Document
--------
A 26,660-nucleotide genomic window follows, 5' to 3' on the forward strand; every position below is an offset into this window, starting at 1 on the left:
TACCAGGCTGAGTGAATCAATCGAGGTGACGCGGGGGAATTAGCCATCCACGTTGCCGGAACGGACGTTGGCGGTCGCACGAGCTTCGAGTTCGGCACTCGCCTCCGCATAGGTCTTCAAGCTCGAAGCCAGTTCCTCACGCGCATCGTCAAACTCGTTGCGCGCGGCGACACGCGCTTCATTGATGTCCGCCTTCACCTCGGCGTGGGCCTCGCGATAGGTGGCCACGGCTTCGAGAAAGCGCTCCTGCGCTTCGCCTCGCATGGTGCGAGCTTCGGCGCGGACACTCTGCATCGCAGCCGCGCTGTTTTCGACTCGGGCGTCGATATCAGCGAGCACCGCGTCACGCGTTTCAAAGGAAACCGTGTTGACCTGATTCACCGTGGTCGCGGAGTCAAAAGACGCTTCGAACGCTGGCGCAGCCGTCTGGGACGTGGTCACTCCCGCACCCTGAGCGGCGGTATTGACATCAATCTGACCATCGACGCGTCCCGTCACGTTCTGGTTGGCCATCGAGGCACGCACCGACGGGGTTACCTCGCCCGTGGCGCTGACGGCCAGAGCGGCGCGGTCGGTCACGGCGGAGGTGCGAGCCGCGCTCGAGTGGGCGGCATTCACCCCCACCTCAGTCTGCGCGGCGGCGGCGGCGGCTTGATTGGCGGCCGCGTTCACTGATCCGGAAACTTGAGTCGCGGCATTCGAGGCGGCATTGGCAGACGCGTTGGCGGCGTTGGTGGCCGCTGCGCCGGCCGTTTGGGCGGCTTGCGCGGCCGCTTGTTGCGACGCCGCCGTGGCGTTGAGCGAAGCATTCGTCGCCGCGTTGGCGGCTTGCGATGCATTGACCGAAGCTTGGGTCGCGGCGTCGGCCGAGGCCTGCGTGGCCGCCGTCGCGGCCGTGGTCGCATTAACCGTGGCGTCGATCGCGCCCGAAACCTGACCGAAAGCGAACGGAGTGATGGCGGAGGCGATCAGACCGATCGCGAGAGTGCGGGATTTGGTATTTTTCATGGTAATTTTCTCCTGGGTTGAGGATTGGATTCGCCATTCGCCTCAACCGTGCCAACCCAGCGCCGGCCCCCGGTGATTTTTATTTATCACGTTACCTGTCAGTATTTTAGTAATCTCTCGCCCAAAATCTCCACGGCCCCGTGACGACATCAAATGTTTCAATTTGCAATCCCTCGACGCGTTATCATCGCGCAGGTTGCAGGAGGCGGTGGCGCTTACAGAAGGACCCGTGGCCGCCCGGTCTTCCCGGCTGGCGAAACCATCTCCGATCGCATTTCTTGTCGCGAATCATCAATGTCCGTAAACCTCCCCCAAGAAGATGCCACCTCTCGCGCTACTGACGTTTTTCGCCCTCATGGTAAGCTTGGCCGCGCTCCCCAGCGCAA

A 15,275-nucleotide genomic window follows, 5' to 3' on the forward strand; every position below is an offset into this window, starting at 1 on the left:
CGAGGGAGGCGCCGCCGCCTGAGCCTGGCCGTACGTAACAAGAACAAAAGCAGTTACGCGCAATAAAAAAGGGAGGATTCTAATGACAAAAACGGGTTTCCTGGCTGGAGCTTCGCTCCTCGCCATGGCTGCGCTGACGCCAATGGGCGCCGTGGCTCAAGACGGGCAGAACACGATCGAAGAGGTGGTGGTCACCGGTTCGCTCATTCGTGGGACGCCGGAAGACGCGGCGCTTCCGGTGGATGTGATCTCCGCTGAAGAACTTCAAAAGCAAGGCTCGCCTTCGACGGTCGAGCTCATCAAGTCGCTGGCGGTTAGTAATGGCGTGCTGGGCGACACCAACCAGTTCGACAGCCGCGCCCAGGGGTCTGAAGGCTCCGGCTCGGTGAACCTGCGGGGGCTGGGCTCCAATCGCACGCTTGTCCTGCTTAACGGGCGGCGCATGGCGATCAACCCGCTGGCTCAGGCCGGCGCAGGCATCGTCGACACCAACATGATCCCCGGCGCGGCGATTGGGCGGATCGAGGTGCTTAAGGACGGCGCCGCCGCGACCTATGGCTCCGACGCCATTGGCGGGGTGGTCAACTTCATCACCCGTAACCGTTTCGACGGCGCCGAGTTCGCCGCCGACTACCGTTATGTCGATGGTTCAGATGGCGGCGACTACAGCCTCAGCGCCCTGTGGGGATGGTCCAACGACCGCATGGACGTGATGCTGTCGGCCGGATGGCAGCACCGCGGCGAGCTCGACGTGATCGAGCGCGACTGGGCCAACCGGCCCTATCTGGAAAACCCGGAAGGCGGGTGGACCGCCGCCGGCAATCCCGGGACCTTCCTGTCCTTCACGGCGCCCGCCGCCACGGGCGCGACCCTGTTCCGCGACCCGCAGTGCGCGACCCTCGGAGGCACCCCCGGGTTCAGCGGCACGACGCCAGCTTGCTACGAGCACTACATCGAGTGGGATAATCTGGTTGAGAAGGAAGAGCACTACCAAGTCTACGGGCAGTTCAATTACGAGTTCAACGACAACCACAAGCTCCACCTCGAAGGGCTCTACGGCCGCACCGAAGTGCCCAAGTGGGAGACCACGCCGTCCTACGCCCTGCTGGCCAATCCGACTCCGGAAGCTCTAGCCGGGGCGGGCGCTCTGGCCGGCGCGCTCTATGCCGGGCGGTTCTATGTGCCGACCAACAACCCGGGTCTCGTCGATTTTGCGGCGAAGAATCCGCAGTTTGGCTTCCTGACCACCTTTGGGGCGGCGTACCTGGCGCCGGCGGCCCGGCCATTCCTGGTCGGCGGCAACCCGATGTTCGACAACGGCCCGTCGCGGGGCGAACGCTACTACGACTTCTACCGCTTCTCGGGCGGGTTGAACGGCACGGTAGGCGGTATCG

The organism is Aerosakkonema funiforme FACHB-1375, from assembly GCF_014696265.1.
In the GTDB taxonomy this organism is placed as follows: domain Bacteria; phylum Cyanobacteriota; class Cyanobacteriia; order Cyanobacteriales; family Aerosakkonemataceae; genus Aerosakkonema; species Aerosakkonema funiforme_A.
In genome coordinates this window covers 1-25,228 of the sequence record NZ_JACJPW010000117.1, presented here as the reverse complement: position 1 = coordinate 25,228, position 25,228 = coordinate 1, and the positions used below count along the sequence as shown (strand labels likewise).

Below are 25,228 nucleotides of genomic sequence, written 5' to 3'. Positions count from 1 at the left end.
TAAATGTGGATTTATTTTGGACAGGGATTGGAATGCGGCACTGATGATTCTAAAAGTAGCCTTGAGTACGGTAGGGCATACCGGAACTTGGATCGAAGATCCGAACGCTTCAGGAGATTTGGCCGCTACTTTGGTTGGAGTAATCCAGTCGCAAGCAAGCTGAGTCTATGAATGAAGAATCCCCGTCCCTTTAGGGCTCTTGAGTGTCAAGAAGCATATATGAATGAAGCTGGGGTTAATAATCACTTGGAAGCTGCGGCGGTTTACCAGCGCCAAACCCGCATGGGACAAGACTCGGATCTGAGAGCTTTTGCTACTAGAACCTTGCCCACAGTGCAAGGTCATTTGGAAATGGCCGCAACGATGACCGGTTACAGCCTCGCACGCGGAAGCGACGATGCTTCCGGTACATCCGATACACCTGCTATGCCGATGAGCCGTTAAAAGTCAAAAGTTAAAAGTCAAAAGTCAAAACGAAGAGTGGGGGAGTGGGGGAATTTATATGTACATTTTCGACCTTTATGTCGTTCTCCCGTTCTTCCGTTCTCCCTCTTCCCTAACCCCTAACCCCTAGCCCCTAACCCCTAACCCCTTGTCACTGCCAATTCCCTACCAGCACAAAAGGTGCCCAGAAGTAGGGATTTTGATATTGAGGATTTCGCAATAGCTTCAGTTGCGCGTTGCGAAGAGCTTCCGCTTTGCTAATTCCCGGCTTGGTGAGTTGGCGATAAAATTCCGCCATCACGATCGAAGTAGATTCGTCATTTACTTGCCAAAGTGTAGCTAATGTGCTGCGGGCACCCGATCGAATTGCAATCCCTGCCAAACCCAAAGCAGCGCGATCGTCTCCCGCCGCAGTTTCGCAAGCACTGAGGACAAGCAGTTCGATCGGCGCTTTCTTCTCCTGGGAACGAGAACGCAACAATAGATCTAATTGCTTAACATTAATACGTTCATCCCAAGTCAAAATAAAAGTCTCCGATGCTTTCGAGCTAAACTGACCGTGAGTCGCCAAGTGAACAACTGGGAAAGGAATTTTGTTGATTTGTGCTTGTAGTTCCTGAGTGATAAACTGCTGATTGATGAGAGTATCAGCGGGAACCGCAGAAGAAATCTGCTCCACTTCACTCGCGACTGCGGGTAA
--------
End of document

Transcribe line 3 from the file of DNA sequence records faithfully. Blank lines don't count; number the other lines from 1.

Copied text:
A 15,275-nucleotide genomic window follows, 5' to 3' on the forward strand; every position below is an offset into this window, starting at 1 on the left: